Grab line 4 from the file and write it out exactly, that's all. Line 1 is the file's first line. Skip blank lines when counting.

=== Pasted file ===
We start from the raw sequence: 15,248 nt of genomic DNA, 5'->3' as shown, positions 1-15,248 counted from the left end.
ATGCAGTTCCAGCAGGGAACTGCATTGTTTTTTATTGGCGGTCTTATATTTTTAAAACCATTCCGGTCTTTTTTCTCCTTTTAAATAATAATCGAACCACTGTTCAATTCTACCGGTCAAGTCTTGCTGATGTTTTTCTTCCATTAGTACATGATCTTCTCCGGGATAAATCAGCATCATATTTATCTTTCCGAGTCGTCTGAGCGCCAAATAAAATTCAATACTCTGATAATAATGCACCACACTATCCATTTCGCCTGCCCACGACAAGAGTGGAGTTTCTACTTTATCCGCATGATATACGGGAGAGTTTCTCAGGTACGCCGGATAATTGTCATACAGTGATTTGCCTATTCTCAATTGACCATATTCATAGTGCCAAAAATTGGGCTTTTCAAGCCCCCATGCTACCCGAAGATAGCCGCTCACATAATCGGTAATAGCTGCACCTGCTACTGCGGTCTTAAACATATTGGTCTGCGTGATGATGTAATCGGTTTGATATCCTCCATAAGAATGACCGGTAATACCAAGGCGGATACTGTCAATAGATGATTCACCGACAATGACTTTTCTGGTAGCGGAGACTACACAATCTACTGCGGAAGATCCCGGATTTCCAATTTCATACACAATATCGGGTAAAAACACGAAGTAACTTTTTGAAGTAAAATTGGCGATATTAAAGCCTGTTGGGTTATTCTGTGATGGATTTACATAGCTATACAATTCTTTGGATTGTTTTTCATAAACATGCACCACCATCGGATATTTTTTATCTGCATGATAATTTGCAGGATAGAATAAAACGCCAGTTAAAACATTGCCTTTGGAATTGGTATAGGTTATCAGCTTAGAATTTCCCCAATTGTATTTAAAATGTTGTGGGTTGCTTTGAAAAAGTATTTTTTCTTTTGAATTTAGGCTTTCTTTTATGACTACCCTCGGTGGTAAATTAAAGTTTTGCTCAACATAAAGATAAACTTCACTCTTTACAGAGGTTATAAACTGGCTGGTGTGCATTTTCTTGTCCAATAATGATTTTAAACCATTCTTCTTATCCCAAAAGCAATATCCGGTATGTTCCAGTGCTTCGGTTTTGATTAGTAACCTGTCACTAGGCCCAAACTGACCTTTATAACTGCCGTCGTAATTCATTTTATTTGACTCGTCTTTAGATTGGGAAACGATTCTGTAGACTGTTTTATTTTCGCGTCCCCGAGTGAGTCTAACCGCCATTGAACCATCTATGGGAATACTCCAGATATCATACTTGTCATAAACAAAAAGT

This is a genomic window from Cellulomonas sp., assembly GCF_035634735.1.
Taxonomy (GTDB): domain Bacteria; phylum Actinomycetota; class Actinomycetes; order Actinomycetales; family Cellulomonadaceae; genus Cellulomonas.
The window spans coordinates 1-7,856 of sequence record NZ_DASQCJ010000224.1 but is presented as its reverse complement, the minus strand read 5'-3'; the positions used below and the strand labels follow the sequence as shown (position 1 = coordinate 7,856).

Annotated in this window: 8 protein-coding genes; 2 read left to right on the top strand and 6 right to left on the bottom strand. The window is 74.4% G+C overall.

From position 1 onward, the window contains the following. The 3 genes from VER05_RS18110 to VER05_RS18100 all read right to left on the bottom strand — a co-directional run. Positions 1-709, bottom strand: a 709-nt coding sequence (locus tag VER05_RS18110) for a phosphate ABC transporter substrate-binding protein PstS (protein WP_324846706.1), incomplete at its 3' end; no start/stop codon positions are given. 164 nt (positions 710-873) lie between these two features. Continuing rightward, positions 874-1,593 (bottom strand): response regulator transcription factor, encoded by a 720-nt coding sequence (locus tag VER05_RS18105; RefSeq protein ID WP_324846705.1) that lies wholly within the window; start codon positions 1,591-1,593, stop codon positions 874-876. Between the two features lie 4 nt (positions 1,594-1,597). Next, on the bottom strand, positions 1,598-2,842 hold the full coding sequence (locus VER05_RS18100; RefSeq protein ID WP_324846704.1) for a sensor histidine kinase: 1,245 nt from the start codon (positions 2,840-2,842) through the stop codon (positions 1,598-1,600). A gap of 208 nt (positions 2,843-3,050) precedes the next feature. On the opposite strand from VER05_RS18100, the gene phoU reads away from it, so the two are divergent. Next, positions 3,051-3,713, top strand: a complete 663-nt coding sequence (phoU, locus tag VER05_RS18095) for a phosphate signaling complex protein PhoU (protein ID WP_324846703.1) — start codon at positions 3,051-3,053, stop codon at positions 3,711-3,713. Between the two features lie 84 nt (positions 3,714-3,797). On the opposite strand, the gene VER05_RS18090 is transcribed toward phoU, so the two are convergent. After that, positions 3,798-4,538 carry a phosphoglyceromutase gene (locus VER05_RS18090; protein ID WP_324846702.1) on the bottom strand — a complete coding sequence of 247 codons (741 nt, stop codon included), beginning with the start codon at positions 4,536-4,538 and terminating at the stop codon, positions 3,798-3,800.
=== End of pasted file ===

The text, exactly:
Taxonomy (GTDB): domain Bacteria; phylum Actinomycetota; class Actinomycetes; order Actinomycetales; family Cellulomonadaceae; genus Cellulomonas.